The case for regarding Mediterranean Common Dolphins as a distinct subpopulation is not perfect, and admittedly rests upon a somewhat complicated chain of inference. Genetic studies indicate a significant level of divergence between Mediterranean and Atlantic populations (Natoli et al. in press). Differences in contaminant levels between dolphins from the Alboràn Sea (northwestern Mediterranean) and Atlantic Ocean also suggest a certain degree of isolation. Organochlorine concentrations in Alboràn Sea dolphins were about double those typical of dolphins in neighboring North Atlantic waters and showed a completely different profile (proportions between PCB congeners, the DDE/tDDT ratio, etc.) (Borrell et al. 2001). Genetic exchange between Common Dolphins from the Mediterranean Sea and Atlantic Ocean, to the extent that it occurs, appears to involve only animals from the Alboràn Sea (Natoli et al. in press), possibly due to oceanographic features such as the Almería-Orán thermohaline front.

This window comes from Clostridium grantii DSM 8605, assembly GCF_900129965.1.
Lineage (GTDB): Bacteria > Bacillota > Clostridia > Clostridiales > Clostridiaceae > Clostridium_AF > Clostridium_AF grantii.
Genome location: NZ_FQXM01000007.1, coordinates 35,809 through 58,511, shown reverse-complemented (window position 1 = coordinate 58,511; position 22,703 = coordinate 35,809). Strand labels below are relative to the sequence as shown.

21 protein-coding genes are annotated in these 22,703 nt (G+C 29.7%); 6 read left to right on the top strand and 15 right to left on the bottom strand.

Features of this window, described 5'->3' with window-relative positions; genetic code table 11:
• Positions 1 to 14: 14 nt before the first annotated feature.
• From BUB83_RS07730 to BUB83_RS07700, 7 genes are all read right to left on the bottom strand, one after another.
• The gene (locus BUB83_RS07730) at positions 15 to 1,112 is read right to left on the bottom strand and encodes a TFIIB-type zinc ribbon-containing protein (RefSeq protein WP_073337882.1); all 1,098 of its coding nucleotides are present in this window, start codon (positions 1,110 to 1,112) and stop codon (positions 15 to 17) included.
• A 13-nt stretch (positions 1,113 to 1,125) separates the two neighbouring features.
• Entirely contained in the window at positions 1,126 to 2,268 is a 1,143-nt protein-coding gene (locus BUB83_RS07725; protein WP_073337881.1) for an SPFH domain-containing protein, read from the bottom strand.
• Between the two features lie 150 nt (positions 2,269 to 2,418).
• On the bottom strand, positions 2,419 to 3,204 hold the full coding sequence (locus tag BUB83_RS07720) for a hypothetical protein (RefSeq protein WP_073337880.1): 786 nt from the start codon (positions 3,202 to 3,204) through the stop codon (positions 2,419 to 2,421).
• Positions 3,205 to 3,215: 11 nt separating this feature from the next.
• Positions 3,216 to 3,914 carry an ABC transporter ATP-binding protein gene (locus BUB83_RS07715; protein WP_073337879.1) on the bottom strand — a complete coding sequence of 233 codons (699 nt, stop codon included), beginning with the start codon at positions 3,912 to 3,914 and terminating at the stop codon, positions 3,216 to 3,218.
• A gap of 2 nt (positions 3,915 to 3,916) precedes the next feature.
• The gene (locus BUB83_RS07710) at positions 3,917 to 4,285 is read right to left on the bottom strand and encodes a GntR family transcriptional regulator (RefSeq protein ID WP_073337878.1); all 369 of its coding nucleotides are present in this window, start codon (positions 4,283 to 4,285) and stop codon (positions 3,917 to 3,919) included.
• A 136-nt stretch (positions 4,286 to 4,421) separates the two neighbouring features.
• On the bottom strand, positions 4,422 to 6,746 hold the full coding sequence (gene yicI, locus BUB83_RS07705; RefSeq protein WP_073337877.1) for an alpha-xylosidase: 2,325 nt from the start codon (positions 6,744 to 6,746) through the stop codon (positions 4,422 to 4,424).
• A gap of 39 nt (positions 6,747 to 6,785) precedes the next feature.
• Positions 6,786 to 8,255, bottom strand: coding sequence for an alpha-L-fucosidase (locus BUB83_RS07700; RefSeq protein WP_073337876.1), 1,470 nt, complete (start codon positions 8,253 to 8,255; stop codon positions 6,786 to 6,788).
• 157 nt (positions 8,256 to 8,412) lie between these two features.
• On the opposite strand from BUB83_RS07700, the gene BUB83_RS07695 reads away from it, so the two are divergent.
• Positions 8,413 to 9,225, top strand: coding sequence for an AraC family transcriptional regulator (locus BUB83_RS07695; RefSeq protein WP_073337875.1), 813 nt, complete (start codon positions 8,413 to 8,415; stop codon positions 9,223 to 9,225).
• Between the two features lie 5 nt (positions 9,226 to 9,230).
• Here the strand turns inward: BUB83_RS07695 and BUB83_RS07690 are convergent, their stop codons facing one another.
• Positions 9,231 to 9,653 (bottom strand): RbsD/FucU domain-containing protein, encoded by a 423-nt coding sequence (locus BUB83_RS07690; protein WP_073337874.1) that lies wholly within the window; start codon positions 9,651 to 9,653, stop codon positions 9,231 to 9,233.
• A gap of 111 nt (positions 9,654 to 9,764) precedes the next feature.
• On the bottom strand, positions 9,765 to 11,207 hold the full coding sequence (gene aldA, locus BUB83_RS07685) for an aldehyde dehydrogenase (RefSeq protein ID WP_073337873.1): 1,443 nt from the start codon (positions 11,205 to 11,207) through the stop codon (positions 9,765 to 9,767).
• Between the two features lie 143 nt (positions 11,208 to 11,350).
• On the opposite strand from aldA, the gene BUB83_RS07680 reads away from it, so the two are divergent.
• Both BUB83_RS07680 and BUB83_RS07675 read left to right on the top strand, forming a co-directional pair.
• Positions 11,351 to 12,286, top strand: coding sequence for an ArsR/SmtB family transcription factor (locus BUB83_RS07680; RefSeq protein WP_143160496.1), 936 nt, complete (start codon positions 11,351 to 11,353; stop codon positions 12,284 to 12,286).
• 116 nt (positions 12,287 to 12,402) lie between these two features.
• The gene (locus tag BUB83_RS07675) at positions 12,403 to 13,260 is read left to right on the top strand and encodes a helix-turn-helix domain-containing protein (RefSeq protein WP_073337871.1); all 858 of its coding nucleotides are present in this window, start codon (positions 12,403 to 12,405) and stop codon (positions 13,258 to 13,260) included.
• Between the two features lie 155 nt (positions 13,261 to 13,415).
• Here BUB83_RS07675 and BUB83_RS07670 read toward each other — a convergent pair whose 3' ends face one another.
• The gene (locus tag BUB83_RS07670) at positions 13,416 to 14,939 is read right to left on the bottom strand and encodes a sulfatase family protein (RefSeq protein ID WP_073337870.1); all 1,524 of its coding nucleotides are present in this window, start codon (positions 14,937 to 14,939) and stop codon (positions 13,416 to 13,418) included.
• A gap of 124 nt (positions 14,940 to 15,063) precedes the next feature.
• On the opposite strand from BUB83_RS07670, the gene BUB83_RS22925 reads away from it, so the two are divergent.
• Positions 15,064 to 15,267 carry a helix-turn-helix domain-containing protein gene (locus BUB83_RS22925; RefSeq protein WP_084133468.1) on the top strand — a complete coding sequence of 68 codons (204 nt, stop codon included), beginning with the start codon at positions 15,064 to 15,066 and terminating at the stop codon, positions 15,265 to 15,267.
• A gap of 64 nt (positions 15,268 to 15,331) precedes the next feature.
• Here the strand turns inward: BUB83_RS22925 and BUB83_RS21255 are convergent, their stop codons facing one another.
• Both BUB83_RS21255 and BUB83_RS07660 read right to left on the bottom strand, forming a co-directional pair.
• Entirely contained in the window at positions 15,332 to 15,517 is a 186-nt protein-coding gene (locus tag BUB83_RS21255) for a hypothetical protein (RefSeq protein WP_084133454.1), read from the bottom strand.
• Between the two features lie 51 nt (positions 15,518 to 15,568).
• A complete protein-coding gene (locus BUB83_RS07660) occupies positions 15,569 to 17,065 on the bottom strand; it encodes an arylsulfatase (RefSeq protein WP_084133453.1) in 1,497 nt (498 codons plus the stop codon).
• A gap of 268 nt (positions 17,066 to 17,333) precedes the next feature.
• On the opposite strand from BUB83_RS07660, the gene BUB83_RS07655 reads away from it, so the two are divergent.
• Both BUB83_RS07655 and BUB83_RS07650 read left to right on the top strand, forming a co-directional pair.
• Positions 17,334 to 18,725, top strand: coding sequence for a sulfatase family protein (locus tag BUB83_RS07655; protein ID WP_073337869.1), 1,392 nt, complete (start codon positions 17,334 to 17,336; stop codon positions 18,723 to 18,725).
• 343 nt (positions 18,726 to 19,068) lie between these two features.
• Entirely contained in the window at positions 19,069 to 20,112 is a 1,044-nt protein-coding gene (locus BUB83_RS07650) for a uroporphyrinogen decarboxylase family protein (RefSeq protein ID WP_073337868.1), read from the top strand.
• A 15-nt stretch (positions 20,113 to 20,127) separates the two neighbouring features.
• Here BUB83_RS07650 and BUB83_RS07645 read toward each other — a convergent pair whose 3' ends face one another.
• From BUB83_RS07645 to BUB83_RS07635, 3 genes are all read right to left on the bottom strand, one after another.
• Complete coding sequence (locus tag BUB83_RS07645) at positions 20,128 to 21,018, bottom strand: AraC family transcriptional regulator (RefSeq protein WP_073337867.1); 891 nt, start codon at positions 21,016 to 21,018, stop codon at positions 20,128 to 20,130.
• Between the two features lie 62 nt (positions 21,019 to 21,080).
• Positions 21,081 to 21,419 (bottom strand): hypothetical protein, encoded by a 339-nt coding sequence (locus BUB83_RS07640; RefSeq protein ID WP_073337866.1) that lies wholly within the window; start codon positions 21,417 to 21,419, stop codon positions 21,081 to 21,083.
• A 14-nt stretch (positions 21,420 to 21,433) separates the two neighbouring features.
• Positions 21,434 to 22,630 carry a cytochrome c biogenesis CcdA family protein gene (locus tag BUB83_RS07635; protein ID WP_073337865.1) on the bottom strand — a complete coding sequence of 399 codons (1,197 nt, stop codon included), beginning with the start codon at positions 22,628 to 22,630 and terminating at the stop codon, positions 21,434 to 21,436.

At the eastern end of the Mediterranean, there is little indication of movement by Common Dolphins through the narrow Dardanelles Strait between the Aegean and the Marmara and Black Seas, where Common Dolphins are known to occur (Öztürk and Öztürk 1997, Frantzis et al. submitted). A preliminary study of skull morphometrics (Amaha 1994) suggested differences between Black Sea and Mediterranean Common Dolphins. In contrast, a genetic comparison of relatively small samples (8 Black Sea, 20 central Mediterranean) revealed no significant differences (Natoli et al. in press). Clearly, further work based on larger samples is needed to assess and characterize the relationship between Black Sea and Mediterranean Common Dolphins. It is acknowledged that some genetic exchange might occur in portions of the Aegean Sea where favorable habitat still exists (e.g., in the Thracian Sea; Frantzis et al. submitted). However, what remains between the Aegean and Alboràn sectors of the Mediterranean seems to be only isolated, remnant groups (possibly indicative of further population substructure). The once-large aggregate Mediterranean subpopulation is now a small fraction of what it was as recently as the middle of the twentieth century (Bearzi et al. 2003). One note of caution is that there has been relatively little survey coverage of waters along the North African coast.
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